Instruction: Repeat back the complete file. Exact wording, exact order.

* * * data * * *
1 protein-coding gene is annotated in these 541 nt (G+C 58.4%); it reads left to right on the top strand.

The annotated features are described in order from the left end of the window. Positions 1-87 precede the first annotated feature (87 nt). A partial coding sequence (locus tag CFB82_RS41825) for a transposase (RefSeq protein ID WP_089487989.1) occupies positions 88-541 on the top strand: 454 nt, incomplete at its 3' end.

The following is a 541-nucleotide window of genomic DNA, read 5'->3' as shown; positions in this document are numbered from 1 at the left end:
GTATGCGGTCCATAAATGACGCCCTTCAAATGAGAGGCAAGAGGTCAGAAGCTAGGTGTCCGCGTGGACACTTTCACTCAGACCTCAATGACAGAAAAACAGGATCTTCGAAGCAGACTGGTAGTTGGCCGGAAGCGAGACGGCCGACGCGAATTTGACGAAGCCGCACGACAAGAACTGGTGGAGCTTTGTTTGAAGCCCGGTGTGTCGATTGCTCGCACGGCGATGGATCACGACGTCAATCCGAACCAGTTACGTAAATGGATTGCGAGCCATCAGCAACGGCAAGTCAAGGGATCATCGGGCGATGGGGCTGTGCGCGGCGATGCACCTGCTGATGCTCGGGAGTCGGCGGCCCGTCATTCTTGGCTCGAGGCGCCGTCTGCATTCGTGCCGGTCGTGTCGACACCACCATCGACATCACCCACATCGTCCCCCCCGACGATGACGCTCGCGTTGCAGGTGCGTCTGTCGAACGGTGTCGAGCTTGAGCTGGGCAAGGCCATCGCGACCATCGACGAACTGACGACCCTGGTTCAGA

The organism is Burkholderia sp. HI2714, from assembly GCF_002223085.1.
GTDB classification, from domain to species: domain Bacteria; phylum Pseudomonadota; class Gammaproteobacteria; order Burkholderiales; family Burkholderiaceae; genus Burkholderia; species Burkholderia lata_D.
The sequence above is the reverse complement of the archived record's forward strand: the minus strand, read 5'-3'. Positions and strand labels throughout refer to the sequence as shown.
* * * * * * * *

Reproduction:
1 protein-coding gene is annotated in these 541 nt (G+C 58.4%); it reads left to right on the top strand.

The annotated features are described in order from the left end of the window. Positions 1-87 precede the first annotated feature (87 nt). A partial coding sequence (locus tag CFB82_RS41825) for a transposase (RefSeq protein ID WP_089487989.1) occupies positions 88-541 on the top strand: 454 nt, incomplete at its 3' end.

The following is a 541-nucleotide window of genomic DNA, read 5'->3' as shown; positions in this document are numbered from 1 at the left end:
GTATGCGGTCCATAAATGACGCCCTTCAAATGAGAGGCAAGAGGTCAGAAGCTAGGTGTCCGCGTGGACACTTTCACTCAGACCTCAATGACAGAAAAACAGGATCTTCGAAGCAGACTGGTAGTTGGCCGGAAGCGAGACGGCCGACGCGAATTTGACGAAGCCGCACGACAAGAACTGGTGGAGCTTTGTTTGAAGCCCGGTGTGTCGATTGCTCGCACGGCGATGGATCACGACGTCAATCCGAACCAGTTACGTAAATGGATTGCGAGCCATCAGCAACGGCAAGTCAAGGGATCATCGGGCGATGGGGCTGTGCGCGGCGATGCACCTGCTGATGCTCGGGAGTCGGCGGCCCGTCATTCTTGGCTCGAGGCGCCGTCTGCATTCGTGCCGGTCGTGTCGACACCACCATCGACATCACCCACATCGTCCCCCCCGACGATGACGCTCGCGTTGCAGGTGCGTCTGTCGAACGGTGTCGAGCTTGAGCTGGGCAAGGCCATCGCGACCATCGACGAACTGACGACCCTGGTTCAGA

The organism is Burkholderia sp. HI2714, from assembly GCF_002223085.1.
GTDB classification, from domain to species: domain Bacteria; phylum Pseudomonadota; class Gammaproteobacteria; order Burkholderiales; family Burkholderiaceae; genus Burkholderia; species Burkholderia lata_D.
The sequence above is the reverse complement of the archived record's forward strand: the minus strand, read 5'-3'. Positions and strand labels throughout refer to the sequence as shown.